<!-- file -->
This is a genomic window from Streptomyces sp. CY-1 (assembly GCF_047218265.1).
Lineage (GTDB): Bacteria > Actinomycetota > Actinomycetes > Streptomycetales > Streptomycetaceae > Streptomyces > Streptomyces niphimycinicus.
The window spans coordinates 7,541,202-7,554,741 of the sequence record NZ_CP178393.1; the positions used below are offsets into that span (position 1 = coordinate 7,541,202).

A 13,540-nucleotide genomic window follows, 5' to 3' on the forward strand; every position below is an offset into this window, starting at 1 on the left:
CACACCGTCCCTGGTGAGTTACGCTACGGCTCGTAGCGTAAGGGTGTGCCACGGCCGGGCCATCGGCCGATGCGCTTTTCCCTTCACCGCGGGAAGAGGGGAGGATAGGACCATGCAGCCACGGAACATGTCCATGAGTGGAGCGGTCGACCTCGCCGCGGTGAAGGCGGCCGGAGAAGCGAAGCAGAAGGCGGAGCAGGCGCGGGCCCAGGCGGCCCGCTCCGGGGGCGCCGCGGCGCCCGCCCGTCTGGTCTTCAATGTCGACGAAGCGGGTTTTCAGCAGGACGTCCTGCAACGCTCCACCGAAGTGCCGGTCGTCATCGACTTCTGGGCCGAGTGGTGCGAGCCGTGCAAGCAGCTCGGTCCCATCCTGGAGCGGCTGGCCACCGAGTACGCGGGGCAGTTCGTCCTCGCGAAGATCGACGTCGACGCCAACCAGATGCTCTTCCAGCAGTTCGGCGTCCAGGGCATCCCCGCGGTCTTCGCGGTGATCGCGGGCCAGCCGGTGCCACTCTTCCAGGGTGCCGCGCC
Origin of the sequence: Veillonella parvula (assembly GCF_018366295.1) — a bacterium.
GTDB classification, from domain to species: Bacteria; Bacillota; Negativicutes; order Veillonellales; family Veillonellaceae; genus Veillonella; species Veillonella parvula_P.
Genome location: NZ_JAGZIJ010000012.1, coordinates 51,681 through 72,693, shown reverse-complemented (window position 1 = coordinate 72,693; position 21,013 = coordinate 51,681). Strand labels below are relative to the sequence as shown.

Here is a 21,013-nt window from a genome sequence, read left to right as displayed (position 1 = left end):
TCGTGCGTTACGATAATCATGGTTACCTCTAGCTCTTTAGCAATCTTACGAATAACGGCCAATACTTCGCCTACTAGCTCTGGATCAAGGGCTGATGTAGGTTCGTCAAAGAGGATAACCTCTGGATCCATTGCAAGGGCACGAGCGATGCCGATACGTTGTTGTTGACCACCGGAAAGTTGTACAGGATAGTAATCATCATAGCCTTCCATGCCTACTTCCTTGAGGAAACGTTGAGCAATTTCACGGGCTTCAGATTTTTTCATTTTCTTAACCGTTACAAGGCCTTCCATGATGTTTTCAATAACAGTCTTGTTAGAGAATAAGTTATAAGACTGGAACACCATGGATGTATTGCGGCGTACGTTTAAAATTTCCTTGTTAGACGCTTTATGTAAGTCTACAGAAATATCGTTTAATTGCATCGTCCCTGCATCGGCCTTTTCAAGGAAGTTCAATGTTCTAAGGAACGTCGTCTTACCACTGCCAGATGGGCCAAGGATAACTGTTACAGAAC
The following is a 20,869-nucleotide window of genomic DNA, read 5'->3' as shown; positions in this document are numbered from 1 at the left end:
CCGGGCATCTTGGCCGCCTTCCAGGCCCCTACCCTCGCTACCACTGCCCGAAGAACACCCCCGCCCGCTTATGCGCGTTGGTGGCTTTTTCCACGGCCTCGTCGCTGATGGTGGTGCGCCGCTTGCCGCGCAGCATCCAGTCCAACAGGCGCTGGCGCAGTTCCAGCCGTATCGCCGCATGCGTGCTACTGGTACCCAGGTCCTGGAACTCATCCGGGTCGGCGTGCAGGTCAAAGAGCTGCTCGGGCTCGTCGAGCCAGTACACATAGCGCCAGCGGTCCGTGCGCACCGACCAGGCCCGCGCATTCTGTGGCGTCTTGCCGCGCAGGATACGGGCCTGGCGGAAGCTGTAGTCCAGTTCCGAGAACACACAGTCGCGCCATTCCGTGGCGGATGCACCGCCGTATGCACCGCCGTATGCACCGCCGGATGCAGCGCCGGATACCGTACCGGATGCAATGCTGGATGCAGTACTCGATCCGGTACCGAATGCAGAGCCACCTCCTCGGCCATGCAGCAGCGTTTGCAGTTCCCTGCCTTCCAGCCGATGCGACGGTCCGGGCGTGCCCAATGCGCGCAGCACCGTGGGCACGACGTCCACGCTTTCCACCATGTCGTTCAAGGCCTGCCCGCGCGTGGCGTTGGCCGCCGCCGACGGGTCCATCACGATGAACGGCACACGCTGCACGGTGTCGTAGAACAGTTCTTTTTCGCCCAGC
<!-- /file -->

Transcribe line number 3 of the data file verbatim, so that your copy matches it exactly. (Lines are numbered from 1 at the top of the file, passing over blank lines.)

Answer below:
The window spans coordinates 7,541,202-7,554,741 of the sequence record NZ_CP178393.1; the positions used below are offsets into that span (position 1 = coordinate 7,541,202).